In no particular order I’ll start covering VCP6-DCV sections to help out folks learning towards VCP6-DCV VMware certification exam. Due to VMware recertification policy the VCP exam has now an expiration date. You can renew by passing delta exam while still holding current VCP or pass VCAP. The topic today – VCP6-DCV Objective 1.3 – Enable SSO and Active Directory Integration.
For whole exam coverage I created a dedicated VCP6-DCV WordPress page. If you just look on some how-to, news, videos about vSphere 6 check out my vSphere 6 page. vSphere 6 grew up quite big compared to vSphere 5.5 release, but simplified the deployment and management. vSphere Web client is more present and used in this release as the legacy C# client does not allow to configure advanced configuration options and functions like SSO, FT, VSAN
You’ll need certain knowledge that we’ll try to cover today:
- Configure/Manage Active Directory Authentication
- Configure/Manage Platform Services Controller (PSC)
- Configure/Manage VMware Certificate Authority (VMCA)
- Enable/Disable Single Sign-On (SSO) Users
- Identify available authentication methods with VMware vCenter
Thanks to Simplivity you can download this VCP6-DCV Study Guide as a Free PDF !!
Configure/Manage Active Directory Authentication
Step 1: Connect to your vCenter server by entering the ip address you have entered during the deployment process:
https://vCenter Server IP/vsphere-client
and by using the [email protected] as a user name and your password you have used during the deployment.
Step 2: Click the Administration button on the left and
And then go to Single Sign-On > Configuration > Identity Sources > Click the “+” sign to add your AD as an identity source. Normally it will populate your local AD automatically, so you just have to click the OK button…
You can also click the globe icon to make the AD as the default while you’re there…
Screenshot showing the Identity source where we added our AD – lab.local
Next Step: Permissions
You’ll need to assign permissions to users which will administer the vSphere infrastructure. Usually it’s domain admin, but not always….. Also keep in mind where you assign those permissions. If it’s at the Datacenter level, vCenter level or at the cluster level… Usually you’ll want to do it at the vCenter Level.
Go to Home > vCenter Inventory Lists > vCenter Servers > vCenter.lab.local (in my case) > Click the Manage Tab > Permissions
There you click the “+” sign > Add button > make sure that you select the drop-down for your Microsoft Ad to make appear the Domain admin user…
Click OK to validate. You can disconnect and connect as domain admin now… Note that in case your workstation is part of Microsoft AD, you just have to check the box and no need to enter your domain user password… -:)
Some of you might wonder why there is this Single Sign-On. The vCenter Single Sign On is an authentication service which allows the different vSphere software components present in the vCloud suite, to communicate between each other via a secure token exchange mechanism.
Configure/Manage Platform Services Controller (PSC)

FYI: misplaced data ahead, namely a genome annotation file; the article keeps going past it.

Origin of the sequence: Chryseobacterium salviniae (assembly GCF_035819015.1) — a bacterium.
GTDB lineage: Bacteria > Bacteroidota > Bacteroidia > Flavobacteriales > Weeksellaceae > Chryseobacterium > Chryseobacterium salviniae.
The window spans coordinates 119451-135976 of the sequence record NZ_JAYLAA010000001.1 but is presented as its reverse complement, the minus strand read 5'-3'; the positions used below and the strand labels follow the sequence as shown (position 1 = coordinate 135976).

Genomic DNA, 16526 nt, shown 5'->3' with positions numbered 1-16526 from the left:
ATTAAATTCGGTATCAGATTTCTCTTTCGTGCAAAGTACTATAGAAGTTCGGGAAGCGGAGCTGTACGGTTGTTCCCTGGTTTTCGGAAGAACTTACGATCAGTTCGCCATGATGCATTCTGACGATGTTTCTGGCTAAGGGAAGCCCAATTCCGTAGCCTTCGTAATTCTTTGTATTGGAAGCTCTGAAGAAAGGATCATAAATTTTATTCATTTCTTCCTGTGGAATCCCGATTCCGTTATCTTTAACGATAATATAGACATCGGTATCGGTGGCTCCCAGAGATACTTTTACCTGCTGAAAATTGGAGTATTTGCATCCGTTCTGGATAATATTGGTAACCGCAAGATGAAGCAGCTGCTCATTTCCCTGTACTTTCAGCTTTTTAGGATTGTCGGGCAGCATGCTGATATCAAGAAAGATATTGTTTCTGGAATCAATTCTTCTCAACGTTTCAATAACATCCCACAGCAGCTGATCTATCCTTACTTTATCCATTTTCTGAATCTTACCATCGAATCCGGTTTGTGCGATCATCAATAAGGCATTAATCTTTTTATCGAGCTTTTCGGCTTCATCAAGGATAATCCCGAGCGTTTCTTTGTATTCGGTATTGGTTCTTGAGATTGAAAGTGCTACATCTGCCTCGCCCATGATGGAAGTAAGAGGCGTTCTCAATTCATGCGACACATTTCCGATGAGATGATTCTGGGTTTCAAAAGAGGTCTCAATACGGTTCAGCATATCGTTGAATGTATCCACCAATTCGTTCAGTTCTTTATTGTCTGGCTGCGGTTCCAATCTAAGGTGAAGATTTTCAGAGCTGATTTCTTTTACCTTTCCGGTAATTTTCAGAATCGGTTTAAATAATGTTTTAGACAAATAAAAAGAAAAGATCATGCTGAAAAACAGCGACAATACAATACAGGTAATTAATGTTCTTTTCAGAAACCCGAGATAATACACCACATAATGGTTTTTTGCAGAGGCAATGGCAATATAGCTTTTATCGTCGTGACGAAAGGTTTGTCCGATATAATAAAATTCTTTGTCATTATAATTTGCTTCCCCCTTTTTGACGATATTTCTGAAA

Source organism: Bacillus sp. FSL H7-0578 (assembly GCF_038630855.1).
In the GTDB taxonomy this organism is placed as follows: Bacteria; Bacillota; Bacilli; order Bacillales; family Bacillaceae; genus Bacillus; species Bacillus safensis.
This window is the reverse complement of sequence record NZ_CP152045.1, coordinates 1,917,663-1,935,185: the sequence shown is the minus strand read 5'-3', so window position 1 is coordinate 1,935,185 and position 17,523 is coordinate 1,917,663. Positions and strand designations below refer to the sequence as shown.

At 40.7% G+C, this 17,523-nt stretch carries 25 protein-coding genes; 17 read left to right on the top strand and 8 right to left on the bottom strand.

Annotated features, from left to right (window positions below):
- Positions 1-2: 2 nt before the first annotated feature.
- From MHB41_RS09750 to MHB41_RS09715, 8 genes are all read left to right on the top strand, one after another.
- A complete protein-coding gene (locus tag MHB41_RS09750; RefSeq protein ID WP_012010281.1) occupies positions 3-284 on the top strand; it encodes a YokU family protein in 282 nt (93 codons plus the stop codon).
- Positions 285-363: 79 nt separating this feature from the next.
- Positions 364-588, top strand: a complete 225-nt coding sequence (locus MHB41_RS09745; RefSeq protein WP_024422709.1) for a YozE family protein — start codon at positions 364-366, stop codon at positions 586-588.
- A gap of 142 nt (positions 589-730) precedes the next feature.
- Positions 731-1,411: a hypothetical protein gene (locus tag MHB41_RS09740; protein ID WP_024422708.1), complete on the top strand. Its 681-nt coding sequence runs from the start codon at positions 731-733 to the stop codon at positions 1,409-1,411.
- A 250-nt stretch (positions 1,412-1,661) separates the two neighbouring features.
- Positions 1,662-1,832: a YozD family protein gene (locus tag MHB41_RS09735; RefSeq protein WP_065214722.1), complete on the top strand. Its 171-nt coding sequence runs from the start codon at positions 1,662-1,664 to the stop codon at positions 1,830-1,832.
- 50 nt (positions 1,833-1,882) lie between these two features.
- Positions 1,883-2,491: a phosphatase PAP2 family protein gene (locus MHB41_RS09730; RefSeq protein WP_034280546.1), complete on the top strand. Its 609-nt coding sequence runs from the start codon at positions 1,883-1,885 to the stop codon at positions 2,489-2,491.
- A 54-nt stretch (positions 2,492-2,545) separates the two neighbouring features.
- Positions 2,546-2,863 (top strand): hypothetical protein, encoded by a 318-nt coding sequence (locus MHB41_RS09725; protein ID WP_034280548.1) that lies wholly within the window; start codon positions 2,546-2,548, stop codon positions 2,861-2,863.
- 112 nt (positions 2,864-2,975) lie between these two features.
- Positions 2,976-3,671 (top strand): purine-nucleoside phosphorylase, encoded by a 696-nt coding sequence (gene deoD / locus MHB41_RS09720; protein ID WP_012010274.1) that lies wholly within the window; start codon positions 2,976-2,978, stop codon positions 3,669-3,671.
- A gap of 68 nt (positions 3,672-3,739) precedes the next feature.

The Platform Services Controller (PSC) provides:
- Single Sign-On (SSO)
- Certificate Authority (VMCA)
You can deploy it on at the same time or a part and you can deploy it as Windows based or Appliance based (VCSA). It’s important to know that PSO is completely transparent working with Windows or VCSA based vCenter!
PSC Deployment Options – A two different type installation are allowed:
- Embedded (in the same VM)
The embedded PSC is meant to be used for standalone sites where vCenter server will be the only SSO integrated solution. In this case a replication to another PSC is not necessary.
External PSC shall be deployed in anvironments where there is more then one SSO enabled solution (vCenter Server, vRealize Automation, etc…) OR where replication to another PSC (another site) is necessary.
Here is the screenshot from the installation process (VCSA) showing the different options and changing the options also changes the different phases of the deployment (on the left).
- Manages and generates SSL certificates for your vSphere environment.
- Stores and replicates VMware License Keys
- Stores and replicates permissions via the Global Permissions layer.
- Manages the storage and replication of TAGS and CATEGORIES.
- There is a Built-in automatic replication between different, logical SSO sites. (if any)
- There is only one single default domain for the identity sources.
- Embedded Platform Service Controller
All services bundled with the Platform Services Controller are deployed on the same virtual machine or physical server as vCenter Server.
- External Platform Service Controller
The services bundled with the Platform Services Controller and vCenter Server are deployed on different virtual machines or physical servers.
VMware vSphere Blog – vCenter Server 6 Deployment Topologies and High Availability.
VMware KB – Recommended topologies for vSphere 6.0.x (2108548).
Configure/Manage VMware Certificate Authority (VMCA)
When you first install vSphere, the default certificates are deployed with 10 years of life span. The VMCA generates those self-signed certs during the installation process, and provisions each of the ESXi host with a signed certificate by this root certificate authority. Earlier versions of vSphere with self-signed certificates are automatically replaced by new self-signed certificates by VMCA.
There are different ESXi Certificate replacement modes: